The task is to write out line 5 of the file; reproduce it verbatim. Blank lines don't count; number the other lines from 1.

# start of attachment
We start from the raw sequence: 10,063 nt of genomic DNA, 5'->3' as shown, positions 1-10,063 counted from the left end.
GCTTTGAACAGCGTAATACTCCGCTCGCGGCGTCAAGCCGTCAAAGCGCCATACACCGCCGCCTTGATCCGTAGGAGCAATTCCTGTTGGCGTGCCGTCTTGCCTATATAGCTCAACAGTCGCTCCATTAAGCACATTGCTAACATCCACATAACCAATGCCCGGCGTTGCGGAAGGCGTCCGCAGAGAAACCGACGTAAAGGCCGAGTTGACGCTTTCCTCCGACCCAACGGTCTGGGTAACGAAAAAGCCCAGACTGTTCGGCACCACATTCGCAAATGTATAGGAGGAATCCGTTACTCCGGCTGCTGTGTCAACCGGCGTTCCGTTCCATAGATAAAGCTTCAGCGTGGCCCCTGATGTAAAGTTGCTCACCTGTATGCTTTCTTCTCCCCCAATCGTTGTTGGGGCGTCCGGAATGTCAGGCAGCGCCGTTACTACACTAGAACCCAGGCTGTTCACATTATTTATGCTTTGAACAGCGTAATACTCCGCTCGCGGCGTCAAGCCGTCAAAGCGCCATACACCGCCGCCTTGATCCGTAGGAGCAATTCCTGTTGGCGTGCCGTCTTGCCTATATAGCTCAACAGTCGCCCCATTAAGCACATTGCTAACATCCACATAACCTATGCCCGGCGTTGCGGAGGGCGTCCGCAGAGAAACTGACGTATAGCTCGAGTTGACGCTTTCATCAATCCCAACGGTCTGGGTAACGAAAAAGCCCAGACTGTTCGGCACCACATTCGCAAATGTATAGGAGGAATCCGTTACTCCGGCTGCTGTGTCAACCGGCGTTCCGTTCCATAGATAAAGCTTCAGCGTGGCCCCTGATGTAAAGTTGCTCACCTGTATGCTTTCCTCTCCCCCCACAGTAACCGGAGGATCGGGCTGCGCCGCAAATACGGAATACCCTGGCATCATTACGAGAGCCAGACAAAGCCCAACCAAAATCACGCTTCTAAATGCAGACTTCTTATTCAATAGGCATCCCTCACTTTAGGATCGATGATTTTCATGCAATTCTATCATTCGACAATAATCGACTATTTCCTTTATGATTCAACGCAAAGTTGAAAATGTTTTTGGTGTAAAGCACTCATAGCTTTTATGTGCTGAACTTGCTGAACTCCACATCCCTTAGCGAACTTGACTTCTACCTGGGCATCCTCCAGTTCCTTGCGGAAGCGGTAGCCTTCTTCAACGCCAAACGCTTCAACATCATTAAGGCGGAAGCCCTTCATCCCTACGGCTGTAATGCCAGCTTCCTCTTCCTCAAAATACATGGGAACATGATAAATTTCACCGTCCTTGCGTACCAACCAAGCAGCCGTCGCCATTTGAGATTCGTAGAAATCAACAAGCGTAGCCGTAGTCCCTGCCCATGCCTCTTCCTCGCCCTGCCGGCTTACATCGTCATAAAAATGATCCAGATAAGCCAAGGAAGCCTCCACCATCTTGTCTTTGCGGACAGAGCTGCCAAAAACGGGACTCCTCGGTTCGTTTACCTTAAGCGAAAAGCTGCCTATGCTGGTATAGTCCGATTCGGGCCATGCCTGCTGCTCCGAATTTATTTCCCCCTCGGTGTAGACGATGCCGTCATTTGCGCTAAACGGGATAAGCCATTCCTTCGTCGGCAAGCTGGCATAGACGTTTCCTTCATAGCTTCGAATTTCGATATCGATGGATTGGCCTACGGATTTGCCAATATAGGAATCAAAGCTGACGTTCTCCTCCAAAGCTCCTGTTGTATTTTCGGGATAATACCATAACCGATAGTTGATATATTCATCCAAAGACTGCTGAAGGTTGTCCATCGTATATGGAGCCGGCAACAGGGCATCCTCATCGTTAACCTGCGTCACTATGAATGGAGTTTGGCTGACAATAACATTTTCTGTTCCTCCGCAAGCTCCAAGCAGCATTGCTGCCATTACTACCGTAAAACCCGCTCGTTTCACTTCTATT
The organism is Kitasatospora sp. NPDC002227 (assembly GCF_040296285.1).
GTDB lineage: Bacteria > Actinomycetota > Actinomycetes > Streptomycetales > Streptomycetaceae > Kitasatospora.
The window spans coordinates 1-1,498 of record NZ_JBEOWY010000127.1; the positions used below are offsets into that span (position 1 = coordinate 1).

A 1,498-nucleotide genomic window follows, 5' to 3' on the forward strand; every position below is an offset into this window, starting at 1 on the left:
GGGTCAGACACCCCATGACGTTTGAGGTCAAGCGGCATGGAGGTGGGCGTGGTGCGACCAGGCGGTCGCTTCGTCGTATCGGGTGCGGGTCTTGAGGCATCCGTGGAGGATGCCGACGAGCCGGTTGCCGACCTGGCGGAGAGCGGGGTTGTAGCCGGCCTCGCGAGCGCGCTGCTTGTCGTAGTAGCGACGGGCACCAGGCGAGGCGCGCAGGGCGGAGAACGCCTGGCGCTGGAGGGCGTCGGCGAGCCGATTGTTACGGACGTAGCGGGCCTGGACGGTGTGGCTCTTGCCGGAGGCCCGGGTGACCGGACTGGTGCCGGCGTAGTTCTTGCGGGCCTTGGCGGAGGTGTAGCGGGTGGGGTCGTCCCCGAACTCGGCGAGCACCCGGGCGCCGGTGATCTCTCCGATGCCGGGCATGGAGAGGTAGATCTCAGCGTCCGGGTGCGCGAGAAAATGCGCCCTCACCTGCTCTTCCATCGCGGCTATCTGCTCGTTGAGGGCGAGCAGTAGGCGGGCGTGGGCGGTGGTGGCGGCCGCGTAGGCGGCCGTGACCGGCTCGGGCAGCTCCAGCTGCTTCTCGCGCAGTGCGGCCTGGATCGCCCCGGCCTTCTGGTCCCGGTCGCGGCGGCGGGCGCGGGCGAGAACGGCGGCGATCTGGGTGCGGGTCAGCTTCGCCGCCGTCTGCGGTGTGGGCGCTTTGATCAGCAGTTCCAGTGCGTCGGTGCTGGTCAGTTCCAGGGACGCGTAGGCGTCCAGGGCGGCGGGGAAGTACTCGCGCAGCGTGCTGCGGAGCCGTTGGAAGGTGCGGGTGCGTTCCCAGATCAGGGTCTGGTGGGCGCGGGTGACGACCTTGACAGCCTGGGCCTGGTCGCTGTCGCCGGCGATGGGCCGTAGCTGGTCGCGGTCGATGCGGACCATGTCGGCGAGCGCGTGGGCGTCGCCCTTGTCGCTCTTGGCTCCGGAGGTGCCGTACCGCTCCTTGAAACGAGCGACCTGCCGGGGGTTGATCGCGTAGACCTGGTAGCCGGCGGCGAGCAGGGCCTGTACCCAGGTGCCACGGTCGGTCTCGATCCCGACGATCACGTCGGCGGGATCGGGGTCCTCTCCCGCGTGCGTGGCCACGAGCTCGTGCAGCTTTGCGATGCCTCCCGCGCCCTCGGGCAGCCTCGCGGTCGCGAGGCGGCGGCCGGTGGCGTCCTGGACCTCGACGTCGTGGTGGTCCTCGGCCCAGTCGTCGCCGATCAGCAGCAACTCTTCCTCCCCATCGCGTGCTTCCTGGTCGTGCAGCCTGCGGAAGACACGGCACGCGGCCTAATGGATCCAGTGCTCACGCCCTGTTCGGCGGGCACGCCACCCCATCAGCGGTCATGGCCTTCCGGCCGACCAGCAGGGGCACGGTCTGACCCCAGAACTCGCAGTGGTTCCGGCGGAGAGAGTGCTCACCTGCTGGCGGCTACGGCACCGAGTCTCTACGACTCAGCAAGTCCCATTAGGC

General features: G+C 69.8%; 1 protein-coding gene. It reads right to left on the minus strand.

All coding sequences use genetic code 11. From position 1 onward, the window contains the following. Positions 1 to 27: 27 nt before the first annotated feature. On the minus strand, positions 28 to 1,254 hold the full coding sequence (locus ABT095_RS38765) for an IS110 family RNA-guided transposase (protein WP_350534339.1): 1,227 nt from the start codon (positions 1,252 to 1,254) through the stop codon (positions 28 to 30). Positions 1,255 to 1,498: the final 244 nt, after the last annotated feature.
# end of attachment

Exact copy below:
The window spans coordinates 1-1,498 of record NZ_JBEOWY010000127.1; the positions used below are offsets into that span (position 1 = coordinate 1).